Ballplayers have never been one of North Dakota's chief exports. Gun-slingers, O.K. Painted-canyon postcards, sure. But no one would call the state a field of dreams—at least not until Darin Erstad sprang from the plains to remind folks of another natural long-ball hitter from those parts, a fellow who did away with Babe Ruth's season home run record.
Erstad, a 6'2" leftfielder with lightning bat speed and a knack for getting himself noticed, is widely expected to be the first collegian chosen in baseball's June amateur draft. As of Monday he was hitting .470 for Nebraska with 12 home runs and 57 RBIs, threatening school records in all three categories. Should he reach the majors, he will have completed a rise from obscurity worthy of fable.
The closest major league city to Erstad's home base of Jamestown is Minneapolis, a six-hour drive. To date, only one famous athlete has come from the Flickertail State: Roger Maris, who came out of Fargo to hit 61 home runs for the New York Yankees in 1961. Before this year Erstad had already earned some recognition as a blue-chip ballplayer—but of another sort. He won the job of punter and long-range field goal kicker on the Cornhuskers' football team last season after he and his baseball buddies made an audition tape of him kicking and punting and sent it to coach Tom Osborne. He finished 14th in the nation in punting with a 42.6-yard average, and converted three of eight field goal attempts. Moreover, he is the proud owner of a national championship ring.
Growing up, Erstad was a four-sport virtuoso, starring in football, baseball, hockey and track. He played so many sports mostly because there was little else to do. "I wasn't exactly going to nightclubs," Erstad says. Since Jamestown High didn't field a baseball team, Erstad, who bats and throws lefthanded, played American Legion ball. When he was 17, four pro scouts showed up to watch him play in the state tournament. The following spring 20 pro scouts came to see him play. But among Division I colleges only Creighton and Nebraska recruited him. Steve Gillispie, a Nebraska assistant who coached him one summer in American Legion ball, raved to Cornhusker coach John Sanders about the raw North Dakota kid, and Sanders offered Erstad a scholarship sight unseen. Nine months later Erstad turned down the New York Mets, who drafted him in the 13th round, to go to Lincoln.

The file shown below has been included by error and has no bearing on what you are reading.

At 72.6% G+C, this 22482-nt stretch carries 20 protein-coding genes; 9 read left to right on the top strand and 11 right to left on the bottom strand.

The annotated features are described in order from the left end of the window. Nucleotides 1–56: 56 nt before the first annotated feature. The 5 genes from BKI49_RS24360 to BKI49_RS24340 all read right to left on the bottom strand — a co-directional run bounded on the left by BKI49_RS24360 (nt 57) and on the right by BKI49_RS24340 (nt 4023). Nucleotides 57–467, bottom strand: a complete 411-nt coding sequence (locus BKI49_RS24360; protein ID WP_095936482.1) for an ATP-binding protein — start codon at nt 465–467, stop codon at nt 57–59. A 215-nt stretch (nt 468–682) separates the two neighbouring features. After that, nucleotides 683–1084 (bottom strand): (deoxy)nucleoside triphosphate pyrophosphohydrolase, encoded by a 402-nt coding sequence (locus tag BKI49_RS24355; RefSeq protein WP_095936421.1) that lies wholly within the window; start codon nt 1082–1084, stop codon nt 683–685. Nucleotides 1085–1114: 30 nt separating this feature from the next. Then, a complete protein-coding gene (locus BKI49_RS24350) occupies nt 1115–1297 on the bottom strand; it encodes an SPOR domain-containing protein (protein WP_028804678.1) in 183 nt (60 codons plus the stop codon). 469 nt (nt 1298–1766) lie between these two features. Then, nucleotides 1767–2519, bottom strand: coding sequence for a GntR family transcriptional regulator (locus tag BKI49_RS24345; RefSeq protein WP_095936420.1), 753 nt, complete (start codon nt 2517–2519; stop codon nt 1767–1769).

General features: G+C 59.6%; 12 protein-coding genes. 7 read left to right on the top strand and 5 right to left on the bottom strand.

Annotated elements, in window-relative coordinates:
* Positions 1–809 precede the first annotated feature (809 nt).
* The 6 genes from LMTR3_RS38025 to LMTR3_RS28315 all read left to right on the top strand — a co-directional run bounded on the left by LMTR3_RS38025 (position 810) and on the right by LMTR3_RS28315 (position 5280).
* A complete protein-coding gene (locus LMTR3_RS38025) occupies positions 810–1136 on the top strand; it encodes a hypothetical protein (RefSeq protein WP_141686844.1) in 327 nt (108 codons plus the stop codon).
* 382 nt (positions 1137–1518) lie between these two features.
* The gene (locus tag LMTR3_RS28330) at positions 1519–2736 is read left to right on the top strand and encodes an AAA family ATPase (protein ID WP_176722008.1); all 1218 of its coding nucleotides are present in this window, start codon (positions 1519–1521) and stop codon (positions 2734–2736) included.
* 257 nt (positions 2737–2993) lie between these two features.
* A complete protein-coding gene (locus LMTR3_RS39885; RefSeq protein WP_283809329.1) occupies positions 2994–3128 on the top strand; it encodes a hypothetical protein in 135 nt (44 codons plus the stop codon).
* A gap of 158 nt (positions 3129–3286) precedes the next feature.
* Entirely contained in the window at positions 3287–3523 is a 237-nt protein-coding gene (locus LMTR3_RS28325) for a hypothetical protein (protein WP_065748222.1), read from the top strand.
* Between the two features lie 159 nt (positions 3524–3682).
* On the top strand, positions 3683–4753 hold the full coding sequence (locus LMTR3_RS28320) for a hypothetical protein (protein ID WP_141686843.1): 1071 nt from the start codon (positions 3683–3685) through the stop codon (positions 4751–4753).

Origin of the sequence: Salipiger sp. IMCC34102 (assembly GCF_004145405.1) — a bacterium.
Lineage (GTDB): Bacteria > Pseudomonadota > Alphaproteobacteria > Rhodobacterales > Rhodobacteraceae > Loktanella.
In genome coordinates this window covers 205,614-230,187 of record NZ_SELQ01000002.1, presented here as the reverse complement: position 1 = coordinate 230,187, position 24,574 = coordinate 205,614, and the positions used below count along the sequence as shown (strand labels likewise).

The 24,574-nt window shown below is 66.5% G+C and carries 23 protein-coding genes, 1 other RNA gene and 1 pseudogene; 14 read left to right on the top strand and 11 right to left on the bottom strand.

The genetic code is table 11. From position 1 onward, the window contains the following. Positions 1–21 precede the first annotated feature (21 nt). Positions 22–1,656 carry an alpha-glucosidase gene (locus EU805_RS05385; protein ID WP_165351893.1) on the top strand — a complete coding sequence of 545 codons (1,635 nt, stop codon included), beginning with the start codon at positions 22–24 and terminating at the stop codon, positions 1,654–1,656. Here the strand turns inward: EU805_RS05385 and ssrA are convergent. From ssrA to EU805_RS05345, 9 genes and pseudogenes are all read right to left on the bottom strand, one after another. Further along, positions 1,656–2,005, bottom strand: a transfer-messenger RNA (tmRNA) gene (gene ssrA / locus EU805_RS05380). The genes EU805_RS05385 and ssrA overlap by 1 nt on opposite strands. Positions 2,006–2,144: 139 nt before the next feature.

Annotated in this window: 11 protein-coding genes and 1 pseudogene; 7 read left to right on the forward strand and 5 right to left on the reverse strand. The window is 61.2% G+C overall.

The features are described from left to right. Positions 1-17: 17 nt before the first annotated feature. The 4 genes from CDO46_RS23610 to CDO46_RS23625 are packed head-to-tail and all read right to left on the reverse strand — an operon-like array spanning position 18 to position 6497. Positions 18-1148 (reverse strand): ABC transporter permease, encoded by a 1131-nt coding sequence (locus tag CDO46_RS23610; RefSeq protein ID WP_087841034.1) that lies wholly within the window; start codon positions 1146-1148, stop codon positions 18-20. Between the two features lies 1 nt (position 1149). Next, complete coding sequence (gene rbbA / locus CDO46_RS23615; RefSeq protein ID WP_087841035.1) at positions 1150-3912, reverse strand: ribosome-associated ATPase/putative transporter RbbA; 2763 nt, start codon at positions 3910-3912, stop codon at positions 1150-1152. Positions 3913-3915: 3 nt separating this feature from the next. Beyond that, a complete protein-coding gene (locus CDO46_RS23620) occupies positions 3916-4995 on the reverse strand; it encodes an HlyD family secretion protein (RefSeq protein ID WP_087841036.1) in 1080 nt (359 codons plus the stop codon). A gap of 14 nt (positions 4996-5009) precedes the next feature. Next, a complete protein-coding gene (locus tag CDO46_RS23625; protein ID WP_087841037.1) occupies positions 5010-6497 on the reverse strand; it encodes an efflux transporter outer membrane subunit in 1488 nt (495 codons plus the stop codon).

The consensus among pro scouts is that Erstad can hit for power and average as well as run, field, throw and, quips Sanders, "hang around in a phone booth with an S on his chest." He lived up to most of that billing last summer when he batted .340 and was named MVP of the Cape Cod League—perhaps the most prestigious summer league for collegians—despite leaving two weeks early to report for fall football practice.
Any hope that Erstad, a junior, would come back to Nebraska's football team next fall vanished when he announced recently that he plans to sign with the major league team that drafts him in June. He has been patient with his dream of playing in the majors long enough. Says Erstad, "It's my time."